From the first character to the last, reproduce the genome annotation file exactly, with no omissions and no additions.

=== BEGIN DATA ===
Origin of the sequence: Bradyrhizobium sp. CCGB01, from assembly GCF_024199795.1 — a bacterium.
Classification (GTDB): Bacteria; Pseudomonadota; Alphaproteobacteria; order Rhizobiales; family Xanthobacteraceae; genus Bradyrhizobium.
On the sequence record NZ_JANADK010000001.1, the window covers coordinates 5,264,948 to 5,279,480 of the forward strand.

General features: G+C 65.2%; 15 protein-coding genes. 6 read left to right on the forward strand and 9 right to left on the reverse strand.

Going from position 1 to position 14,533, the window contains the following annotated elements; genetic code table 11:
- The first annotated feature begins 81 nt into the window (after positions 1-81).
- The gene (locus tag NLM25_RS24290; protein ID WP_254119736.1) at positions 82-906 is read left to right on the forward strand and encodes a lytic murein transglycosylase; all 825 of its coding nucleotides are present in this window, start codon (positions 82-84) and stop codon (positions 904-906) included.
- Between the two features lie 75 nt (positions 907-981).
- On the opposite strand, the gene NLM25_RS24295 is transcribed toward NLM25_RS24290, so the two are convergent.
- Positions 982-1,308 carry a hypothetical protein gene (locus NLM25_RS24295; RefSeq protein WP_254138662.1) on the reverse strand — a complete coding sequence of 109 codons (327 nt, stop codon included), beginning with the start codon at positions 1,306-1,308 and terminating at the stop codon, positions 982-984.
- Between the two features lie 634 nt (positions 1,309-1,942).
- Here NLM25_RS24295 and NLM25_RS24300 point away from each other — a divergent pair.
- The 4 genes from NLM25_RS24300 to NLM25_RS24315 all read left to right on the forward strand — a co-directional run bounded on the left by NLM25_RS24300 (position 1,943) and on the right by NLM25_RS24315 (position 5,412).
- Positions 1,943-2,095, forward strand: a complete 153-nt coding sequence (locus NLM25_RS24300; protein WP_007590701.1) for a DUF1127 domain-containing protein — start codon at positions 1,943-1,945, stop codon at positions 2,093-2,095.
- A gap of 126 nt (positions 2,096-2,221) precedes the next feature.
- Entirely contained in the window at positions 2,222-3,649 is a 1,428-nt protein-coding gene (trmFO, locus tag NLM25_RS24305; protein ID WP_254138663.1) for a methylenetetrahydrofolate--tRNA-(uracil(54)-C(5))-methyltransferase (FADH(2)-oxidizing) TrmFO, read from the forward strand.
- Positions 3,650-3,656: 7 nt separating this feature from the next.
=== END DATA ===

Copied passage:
Origin of the sequence: Bradyrhizobium sp. CCGB01, from assembly GCF_024199795.1 — a bacterium.
Classification (GTDB): Bacteria; Pseudomonadota; Alphaproteobacteria; order Rhizobiales; family Xanthobacteraceae; genus Bradyrhizobium.
On the sequence record NZ_JANADK010000001.1, the window covers coordinates 5,264,948 to 5,279,480 of the forward strand.

General features: G+C 65.2%; 15 protein-coding genes. 6 read left to right on the forward strand and 9 right to left on the reverse strand.

Going from position 1 to position 14,533, the window contains the following annotated elements; genetic code table 11:
- The first annotated feature begins 81 nt into the window (after positions 1-81).
- The gene (locus tag NLM25_RS24290; protein ID WP_254119736.1) at positions 82-906 is read left to right on the forward strand and encodes a lytic murein transglycosylase; all 825 of its coding nucleotides are present in this window, start codon (positions 82-84) and stop codon (positions 904-906) included.
- Between the two features lie 75 nt (positions 907-981).
- On the opposite strand, the gene NLM25_RS24295 is transcribed toward NLM25_RS24290, so the two are convergent.
- Positions 982-1,308 carry a hypothetical protein gene (locus NLM25_RS24295; RefSeq protein WP_254138662.1) on the reverse strand — a complete coding sequence of 109 codons (327 nt, stop codon included), beginning with the start codon at positions 1,306-1,308 and terminating at the stop codon, positions 982-984.
- Between the two features lie 634 nt (positions 1,309-1,942).
- Here NLM25_RS24295 and NLM25_RS24300 point away from each other — a divergent pair.
- The 4 genes from NLM25_RS24300 to NLM25_RS24315 all read left to right on the forward strand — a co-directional run bounded on the left by NLM25_RS24300 (position 1,943) and on the right by NLM25_RS24315 (position 5,412).
- Positions 1,943-2,095, forward strand: a complete 153-nt coding sequence (locus NLM25_RS24300; protein WP_007590701.1) for a DUF1127 domain-containing protein — start codon at positions 1,943-1,945, stop codon at positions 2,093-2,095.
- A gap of 126 nt (positions 2,096-2,221) precedes the next feature.
- Entirely contained in the window at positions 2,222-3,649 is a 1,428-nt protein-coding gene (trmFO, locus tag NLM25_RS24305; protein ID WP_254138663.1) for a methylenetetrahydrofolate--tRNA-(uracil(54)-C(5))-methyltransferase (FADH(2)-oxidizing) TrmFO, read from the forward strand.
- Positions 3,650-3,656: 7 nt separating this feature from the next.